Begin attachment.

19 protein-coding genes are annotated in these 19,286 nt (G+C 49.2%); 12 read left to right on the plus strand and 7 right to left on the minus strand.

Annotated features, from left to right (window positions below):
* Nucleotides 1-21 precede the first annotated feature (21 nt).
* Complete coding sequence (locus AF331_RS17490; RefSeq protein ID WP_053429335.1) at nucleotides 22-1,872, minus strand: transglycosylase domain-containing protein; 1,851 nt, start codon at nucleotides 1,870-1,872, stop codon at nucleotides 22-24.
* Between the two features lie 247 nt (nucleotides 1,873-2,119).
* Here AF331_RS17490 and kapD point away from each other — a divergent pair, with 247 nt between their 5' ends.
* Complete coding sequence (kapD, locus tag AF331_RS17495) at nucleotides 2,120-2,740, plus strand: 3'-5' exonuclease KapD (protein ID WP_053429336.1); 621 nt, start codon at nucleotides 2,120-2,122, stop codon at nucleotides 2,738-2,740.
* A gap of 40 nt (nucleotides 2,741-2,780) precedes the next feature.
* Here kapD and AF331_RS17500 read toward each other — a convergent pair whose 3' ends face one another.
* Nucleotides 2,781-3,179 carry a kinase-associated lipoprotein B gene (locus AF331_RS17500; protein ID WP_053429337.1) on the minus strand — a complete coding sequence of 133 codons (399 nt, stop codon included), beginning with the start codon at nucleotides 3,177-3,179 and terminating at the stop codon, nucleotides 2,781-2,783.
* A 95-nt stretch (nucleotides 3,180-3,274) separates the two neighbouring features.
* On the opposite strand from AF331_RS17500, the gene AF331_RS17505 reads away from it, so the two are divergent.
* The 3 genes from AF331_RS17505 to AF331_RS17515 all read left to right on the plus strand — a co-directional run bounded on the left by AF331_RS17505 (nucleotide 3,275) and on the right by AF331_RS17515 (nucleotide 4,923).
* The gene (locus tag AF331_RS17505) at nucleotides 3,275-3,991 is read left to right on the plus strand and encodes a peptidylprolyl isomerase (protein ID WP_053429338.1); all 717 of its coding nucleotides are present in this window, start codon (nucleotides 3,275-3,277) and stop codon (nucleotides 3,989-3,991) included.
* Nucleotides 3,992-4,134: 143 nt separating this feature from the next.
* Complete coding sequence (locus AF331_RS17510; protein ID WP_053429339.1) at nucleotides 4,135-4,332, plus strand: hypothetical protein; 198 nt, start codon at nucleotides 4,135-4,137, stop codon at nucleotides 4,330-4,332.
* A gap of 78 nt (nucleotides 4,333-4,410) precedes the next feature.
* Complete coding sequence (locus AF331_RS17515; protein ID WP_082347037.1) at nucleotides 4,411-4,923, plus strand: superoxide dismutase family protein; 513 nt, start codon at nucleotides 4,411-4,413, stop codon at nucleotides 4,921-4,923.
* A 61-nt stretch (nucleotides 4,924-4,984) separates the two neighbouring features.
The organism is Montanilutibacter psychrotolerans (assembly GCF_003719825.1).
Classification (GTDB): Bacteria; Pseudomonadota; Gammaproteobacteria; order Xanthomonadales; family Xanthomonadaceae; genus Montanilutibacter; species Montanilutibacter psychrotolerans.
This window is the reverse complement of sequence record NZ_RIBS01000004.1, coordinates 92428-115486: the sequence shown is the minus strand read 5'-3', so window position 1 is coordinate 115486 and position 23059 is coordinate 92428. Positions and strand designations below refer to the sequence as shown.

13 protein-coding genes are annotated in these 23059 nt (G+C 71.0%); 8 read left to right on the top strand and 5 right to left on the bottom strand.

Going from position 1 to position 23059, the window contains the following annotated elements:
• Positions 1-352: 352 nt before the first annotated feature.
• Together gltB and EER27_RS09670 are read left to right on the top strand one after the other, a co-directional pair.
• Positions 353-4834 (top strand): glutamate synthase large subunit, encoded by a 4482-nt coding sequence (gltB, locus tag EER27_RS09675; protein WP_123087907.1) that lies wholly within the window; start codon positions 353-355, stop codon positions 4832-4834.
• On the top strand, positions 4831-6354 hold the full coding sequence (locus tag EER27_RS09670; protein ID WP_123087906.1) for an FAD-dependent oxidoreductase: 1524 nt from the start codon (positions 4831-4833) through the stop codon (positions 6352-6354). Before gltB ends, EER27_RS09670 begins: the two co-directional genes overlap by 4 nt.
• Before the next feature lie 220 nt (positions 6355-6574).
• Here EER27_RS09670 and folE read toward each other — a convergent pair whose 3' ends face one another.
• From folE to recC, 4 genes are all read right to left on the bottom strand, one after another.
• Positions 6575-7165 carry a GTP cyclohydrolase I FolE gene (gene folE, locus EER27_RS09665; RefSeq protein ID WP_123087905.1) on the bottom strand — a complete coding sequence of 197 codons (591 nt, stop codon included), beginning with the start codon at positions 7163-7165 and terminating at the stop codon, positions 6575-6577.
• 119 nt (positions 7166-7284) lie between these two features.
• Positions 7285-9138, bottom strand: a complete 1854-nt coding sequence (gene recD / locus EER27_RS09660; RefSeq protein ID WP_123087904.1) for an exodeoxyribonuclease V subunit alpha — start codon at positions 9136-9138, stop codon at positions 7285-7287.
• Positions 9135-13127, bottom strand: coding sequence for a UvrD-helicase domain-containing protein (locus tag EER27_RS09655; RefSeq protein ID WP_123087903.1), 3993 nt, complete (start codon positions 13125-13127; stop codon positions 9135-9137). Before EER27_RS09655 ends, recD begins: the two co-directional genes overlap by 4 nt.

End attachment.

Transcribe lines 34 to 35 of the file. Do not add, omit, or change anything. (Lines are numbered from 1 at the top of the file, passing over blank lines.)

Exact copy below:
• Positions 7285-9138, bottom strand: a complete 1854-nt coding sequence (gene recD / locus EER27_RS09660; RefSeq protein ID WP_123087904.1) for an exodeoxyribonuclease V subunit alpha — start codon at positions 9136-9138, stop codon at positions 7285-7287.
• Positions 9135-13127, bottom strand: coding sequence for a UvrD-helicase domain-containing protein (locus tag EER27_RS09655; RefSeq protein ID WP_123087903.1), 3993 nt, complete (start codon positions 13125-13127; stop codon positions 9135-9137). Before EER27_RS09655 ends, recD begins: the two co-directional genes overlap by 4 nt.